Are EAPs worth the cost?Thursday June 25, 2015 Written by Aon Hewitt
An employee assistance program (EAP) can boost engagement and productivity, but many employers are unsure if their programs are advancing organizational objectives.
In a new survey of more than 130 organizations, Aon Hewitt gauged employers’ views on how the success of EAPs and employee and family assistance programs (EFAPs) are evaluated and how well these programs align with broader business objectives.
These programs, which are widely offered by Canadian employers, provide counselling and support services to employees and their families facing challenges such as marital breakdown, addiction, illness and elder care. When implemented as part of an organization’s people and risk strategy, these programs can have a number of positive outcomes, including higher employee engagement, higher productivity and reduced costs related to absence and illness.
While more than 90 per cent of respondents have an EAP in place, the survey found that only one-quarter of respondents believe these programs to be an inseparable part of their comprehensive strategy. On the contrary, nearly 40 per cent say their EAPs are just part of a standard benefits offer, while almost as many (37 per cent) say these programs are not fully integrated with their people/risk strategies.
“Clearly there are opportunities for organizations to better integrate health programs, including EAP, into their overall health and benefits offering,” said Michael Kennedy, vice-president, national leader of health and wellness strategies at Aon Hewitt. “Employers see some programs as more strategic and others less so. Many, however, are also struggling with how to effectively evaluate EAPs and don’t see the value of integrating these programs into overall people strategies because they don’t know how to measure their effectiveness.”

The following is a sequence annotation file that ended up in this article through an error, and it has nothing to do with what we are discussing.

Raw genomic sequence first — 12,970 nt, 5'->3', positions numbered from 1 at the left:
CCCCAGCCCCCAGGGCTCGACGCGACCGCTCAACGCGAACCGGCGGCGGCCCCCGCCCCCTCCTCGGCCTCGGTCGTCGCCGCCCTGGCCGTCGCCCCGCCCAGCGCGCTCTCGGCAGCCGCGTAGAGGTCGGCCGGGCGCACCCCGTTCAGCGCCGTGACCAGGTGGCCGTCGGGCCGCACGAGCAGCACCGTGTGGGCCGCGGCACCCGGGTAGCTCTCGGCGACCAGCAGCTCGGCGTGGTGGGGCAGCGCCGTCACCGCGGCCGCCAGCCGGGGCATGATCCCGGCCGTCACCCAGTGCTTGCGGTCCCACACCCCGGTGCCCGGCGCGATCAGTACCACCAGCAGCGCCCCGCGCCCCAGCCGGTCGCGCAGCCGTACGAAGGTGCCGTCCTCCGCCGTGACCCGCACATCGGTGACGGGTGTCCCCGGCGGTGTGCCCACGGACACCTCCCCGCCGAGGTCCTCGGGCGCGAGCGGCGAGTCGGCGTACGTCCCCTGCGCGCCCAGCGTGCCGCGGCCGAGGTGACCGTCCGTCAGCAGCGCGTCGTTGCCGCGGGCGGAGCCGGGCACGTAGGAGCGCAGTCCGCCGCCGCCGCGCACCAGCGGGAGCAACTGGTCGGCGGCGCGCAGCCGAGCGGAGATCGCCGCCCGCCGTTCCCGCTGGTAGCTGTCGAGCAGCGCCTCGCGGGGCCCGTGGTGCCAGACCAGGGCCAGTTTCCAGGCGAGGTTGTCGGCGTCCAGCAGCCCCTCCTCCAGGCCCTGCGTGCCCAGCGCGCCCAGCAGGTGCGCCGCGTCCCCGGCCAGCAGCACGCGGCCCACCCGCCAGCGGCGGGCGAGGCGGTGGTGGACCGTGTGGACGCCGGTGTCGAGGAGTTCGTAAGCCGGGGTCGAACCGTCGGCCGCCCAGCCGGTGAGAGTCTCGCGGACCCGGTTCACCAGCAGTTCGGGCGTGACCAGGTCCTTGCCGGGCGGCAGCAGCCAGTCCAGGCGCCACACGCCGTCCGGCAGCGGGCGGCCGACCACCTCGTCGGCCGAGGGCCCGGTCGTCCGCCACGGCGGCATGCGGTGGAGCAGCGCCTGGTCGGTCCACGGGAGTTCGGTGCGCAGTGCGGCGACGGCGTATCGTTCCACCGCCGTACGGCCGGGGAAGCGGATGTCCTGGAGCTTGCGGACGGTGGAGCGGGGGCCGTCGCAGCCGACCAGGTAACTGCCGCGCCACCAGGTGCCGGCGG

While about nine in 10 respondents (89 per cent) review utilization data at least annually and more than half say they try to determine value for money spent, 84 per cent of employers are either not at all confident or only moderately confident in their ability to determine the value of EAPs to their organizations.
Moreover, only 35 per cent of employers are currently applying utilization data to support strategic organizational goals.
While the vast majority of employers believe EAPs provide benefits to employee and business health, most identify the positive impacts as occurring in areas that are more difficult to directly measure. More than 90 per cent say EAPs have a positive influence on employee/family health and well being; a smaller majority say the programs improve employee productivity (53 per cent) and reduce indirect costs such as absenteeism and presenteeism (61 per cent).
However, fewer than half of all employers (45 per cent) say that EAPs reduce direct costs such as use of health benefits. Only 36 per cent of respondents believe these programs increase employee engagement, and three in 10 (30 per cent) say EAPs enhance business results.
The survey results also indicated that some EAP offerings are missing the mark.
“Plan sponsors were quite clear,” noted George Shipley, vice-president and Canadian national commercial leader, health and benefits, with Aon Hewitt. “Over 80 per cent wanted their EAP provider to offer counselling, but only 13 per cent wanted their provider to offer wellness solutions such as fitness, nutrition or naturopathic. The fact that many EAPs offer these resources may lead to misalignment with plan sponsor priorities. Plan sponsors can reduce this risk by establishing priorities and ensuring all vendors are aligned with them.”